Talks continue for White House, Congress | News Coverage from USA

Talks continue for White House, Congress

WASHINGTON – The partial government shutdown over funding for a border wall reached a milestone Sunday, now tying for the third longest on record without any end in sight due to bitter negotiations. 

Senior congressional aides and top White House officials, including Vice President Mike Pence, are scheduled to meet again in the nation’s capital after hours of talks Saturday did not lead to a compromise. 

Pence’s office described Saturday’s meeting at the Eisenhower Executive Office Building, next door to the White House, as “productive” with Democratic sources saying those in the room urged President Donald Trump to reopen the government and back off his request for more than $5 billion to construct a wall along the southern U.S. border. 

The president admitted on Twitter after the Saturday meeting that “not much headway” was made during the talks but again pressed for border security, a sign neither side is wavering in the bickering that has left thousands of federal employees working with no pay. 

More: Government shutdown: Pence, congressional aides leave meeting without agreement on funding

More: How long will the federal shutdown last? Here are lessons from previous budget battles.

More: IRS to take taxpayer’s money in a shutdown but not issue refunds, plan says

The president spent much of the day Saturday attacking Democrats, the media and making a case for the wall by saying everyone besides “drug dealers, human traffickers and criminals” wants one.

The House and the Senate adjourned Friday and members aren’t scheduled to return to Washington until Tuesday afternoon, meaning the earliest that shuttered federal departments and agencies could reopen would be Wednesday.

If the shutdown is still in effect Wednesday, that would mark its 19th day, making it the second-longest on record.

House Speaker Nancy Pelosi, D-Calif., said Saturday that House Democrats would introduce bills next week to fund parts of the government that are currently part of the shutdown, including the Treasury Department and IRS. 

“This action is necessary so that the American people can receive their tax refunds on schedule,” Pelosi said. “The certainty of the tax returns of hard-working families should no longer be held hostage to the president’s reckless demands.”

The IRS has categorized issuing tax refunds as a “non-excepted” activity — meaning those tasked with processing refunds would be furloughed during a shutdown and millions of Americans wouldn’t get their checks on time.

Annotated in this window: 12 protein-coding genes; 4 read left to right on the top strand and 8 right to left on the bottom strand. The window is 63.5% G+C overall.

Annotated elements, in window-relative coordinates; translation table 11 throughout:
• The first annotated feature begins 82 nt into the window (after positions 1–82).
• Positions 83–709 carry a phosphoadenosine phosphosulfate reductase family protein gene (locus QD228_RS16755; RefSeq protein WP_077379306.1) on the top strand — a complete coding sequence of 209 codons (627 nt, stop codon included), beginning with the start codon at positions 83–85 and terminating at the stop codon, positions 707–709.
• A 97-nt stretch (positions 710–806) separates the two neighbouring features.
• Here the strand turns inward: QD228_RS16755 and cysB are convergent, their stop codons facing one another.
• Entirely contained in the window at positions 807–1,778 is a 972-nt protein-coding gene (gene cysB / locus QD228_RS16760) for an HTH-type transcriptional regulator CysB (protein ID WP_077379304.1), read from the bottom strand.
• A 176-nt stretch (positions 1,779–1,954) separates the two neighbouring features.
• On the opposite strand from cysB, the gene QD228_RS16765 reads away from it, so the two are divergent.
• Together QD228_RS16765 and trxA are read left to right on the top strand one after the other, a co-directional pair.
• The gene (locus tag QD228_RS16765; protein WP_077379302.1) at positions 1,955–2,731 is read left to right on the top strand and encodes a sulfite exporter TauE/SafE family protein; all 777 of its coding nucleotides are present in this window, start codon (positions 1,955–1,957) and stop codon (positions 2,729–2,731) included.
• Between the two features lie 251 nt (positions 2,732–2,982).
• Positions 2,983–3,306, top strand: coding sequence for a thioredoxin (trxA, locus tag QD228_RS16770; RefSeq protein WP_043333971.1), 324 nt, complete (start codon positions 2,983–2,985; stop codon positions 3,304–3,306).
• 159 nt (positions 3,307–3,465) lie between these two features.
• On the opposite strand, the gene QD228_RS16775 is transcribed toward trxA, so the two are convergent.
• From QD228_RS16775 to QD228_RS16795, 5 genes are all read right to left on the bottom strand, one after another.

While the measure could help relieve some pressure from both lawmakers and the White House, it’s unclear if the idea would be welcomed by Republicans. A spokesman for Senate Majority Leader Mitch McConnell’s office, in response to a question on whether this would be considered for a vote, said “there would be no more votes on this issue until an agreement was reached between Republicans and Democrats in Congress that the president would sign.”

The White House didn’t comment on the possibility of the bills. 

The shutdown began on Dec. 22, when nine federal departments and several smaller agencies – representing a quarter of the federal government – ran out of money and had to close their doors because of a budget dispute between the White House and Congress. Some 800,000 federal employees have been forced to go on unpaid leave or work without pay.

The sticking point has been Trump’s insistence on $5 billion in funding for a border wall. Democrats are refusing to give him the money, arguing that a wall would be expensive, wasteful and ineffective.

Currently, in its 16th day, the shutdown is now tied for the third longest, which happened in 2013 when President Barack Obama was in the White House. That shutdown started over a fight over the Affordable Care Act, also known as Obamacare. 

Republicans in Congress sought to delay or defund the act after failing in their efforts at outright repeal. They attempted to force Obama’s hand by approving a temporary measure that would fund the government but would cut funding to implement Obamacare.

The Senate, controlled by Democrats, rejected the plan. The resulting impasse shut down the government. The standoff ended when Republicans conceded defeat and a deal was worked out to reopen the government. Polls showed that Republicans took the brunt of the blame.

The longest government shutdown on record lasted 21 days, and lasted from Dec. 5, 1995, to Jan. 6, 1996. The battle involved a dispute between President Bill Clinton and Republican House Speaker Newt Gingrich over spending cuts. That shutdown ended when the two sides agreed to a seven-year budget plan with some spending cuts and tax increases.

Late Thursday, on their first day back in the majority, Pelosi and House Democrats pushed through a package of spending bills to reopen the government. But in the GOP-led Senate, McConnell dismissed the legislation as “political theater, not productive lawmaking” and said he would not put the package to a vote because Trump would not sign it.

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